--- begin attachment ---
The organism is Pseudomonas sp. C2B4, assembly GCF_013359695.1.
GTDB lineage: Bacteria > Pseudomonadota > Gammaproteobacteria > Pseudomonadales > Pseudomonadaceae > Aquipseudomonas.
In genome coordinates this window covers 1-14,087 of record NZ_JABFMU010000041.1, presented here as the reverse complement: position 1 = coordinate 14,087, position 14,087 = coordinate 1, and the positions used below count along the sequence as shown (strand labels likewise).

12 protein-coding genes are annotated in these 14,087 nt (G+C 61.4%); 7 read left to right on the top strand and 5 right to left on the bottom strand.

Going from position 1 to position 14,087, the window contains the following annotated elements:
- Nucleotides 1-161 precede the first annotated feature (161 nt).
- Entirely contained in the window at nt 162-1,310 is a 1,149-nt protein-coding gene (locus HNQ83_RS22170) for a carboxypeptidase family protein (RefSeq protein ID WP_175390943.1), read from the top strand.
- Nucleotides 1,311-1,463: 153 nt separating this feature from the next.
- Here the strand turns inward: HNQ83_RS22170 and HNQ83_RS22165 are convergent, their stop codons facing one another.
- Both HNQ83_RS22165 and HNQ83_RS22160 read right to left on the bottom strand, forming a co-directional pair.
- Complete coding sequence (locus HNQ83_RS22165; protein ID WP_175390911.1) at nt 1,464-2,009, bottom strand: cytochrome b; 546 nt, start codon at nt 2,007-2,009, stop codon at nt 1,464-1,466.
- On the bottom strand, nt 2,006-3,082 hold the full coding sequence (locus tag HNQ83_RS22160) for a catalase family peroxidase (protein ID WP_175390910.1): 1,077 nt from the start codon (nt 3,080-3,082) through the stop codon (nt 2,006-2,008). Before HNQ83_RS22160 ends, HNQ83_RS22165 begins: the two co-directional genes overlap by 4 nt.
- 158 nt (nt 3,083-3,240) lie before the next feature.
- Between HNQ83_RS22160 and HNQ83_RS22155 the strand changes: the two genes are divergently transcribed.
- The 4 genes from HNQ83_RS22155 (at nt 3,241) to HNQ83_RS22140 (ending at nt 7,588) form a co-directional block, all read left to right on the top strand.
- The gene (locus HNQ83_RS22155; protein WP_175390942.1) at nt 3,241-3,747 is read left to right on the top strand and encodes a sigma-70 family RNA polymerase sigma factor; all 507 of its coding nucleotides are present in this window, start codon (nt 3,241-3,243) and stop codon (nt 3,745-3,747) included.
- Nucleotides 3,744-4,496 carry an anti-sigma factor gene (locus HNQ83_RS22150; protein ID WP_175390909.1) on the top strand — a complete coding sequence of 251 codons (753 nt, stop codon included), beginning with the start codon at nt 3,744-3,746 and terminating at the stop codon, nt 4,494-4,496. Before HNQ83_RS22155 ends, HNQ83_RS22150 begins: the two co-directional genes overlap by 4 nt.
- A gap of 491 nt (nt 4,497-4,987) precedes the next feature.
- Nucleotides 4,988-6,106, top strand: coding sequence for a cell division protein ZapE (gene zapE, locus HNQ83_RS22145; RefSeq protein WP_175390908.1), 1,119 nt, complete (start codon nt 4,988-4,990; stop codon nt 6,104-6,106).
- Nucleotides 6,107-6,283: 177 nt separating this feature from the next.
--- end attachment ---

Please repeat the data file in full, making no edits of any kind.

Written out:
The organism is Pseudomonas sp. C2B4, assembly GCF_013359695.1.
GTDB lineage: Bacteria > Pseudomonadota > Gammaproteobacteria > Pseudomonadales > Pseudomonadaceae > Aquipseudomonas.
In genome coordinates this window covers 1-14,087 of record NZ_JABFMU010000041.1, presented here as the reverse complement: position 1 = coordinate 14,087, position 14,087 = coordinate 1, and the positions used below count along the sequence as shown (strand labels likewise).

12 protein-coding genes are annotated in these 14,087 nt (G+C 61.4%); 7 read left to right on the top strand and 5 right to left on the bottom strand.

Going from position 1 to position 14,087, the window contains the following annotated elements:
- Nucleotides 1-161 precede the first annotated feature (161 nt).
- Entirely contained in the window at nt 162-1,310 is a 1,149-nt protein-coding gene (locus HNQ83_RS22170) for a carboxypeptidase family protein (RefSeq protein ID WP_175390943.1), read from the top strand.
- Nucleotides 1,311-1,463: 153 nt separating this feature from the next.
- Here the strand turns inward: HNQ83_RS22170 and HNQ83_RS22165 are convergent, their stop codons facing one another.
- Both HNQ83_RS22165 and HNQ83_RS22160 read right to left on the bottom strand, forming a co-directional pair.
- Complete coding sequence (locus HNQ83_RS22165; protein ID WP_175390911.1) at nt 1,464-2,009, bottom strand: cytochrome b; 546 nt, start codon at nt 2,007-2,009, stop codon at nt 1,464-1,466.
- On the bottom strand, nt 2,006-3,082 hold the full coding sequence (locus tag HNQ83_RS22160) for a catalase family peroxidase (protein ID WP_175390910.1): 1,077 nt from the start codon (nt 3,080-3,082) through the stop codon (nt 2,006-2,008). Before HNQ83_RS22160 ends, HNQ83_RS22165 begins: the two co-directional genes overlap by 4 nt.
- 158 nt (nt 3,083-3,240) lie before the next feature.
- Between HNQ83_RS22160 and HNQ83_RS22155 the strand changes: the two genes are divergently transcribed.
- The 4 genes from HNQ83_RS22155 (at nt 3,241) to HNQ83_RS22140 (ending at nt 7,588) form a co-directional block, all read left to right on the top strand.
- The gene (locus HNQ83_RS22155; protein WP_175390942.1) at nt 3,241-3,747 is read left to right on the top strand and encodes a sigma-70 family RNA polymerase sigma factor; all 507 of its coding nucleotides are present in this window, start codon (nt 3,241-3,243) and stop codon (nt 3,745-3,747) included.
- Nucleotides 3,744-4,496 carry an anti-sigma factor gene (locus HNQ83_RS22150; protein ID WP_175390909.1) on the top strand — a complete coding sequence of 251 codons (753 nt, stop codon included), beginning with the start codon at nt 3,744-3,746 and terminating at the stop codon, nt 4,494-4,496. Before HNQ83_RS22155 ends, HNQ83_RS22150 begins: the two co-directional genes overlap by 4 nt.
- A gap of 491 nt (nt 4,497-4,987) precedes the next feature.
- Nucleotides 4,988-6,106, top strand: coding sequence for a cell division protein ZapE (gene zapE, locus HNQ83_RS22145; RefSeq protein WP_175390908.1), 1,119 nt, complete (start codon nt 4,988-4,990; stop codon nt 6,104-6,106).
- Nucleotides 6,107-6,283: 177 nt separating this feature from the next.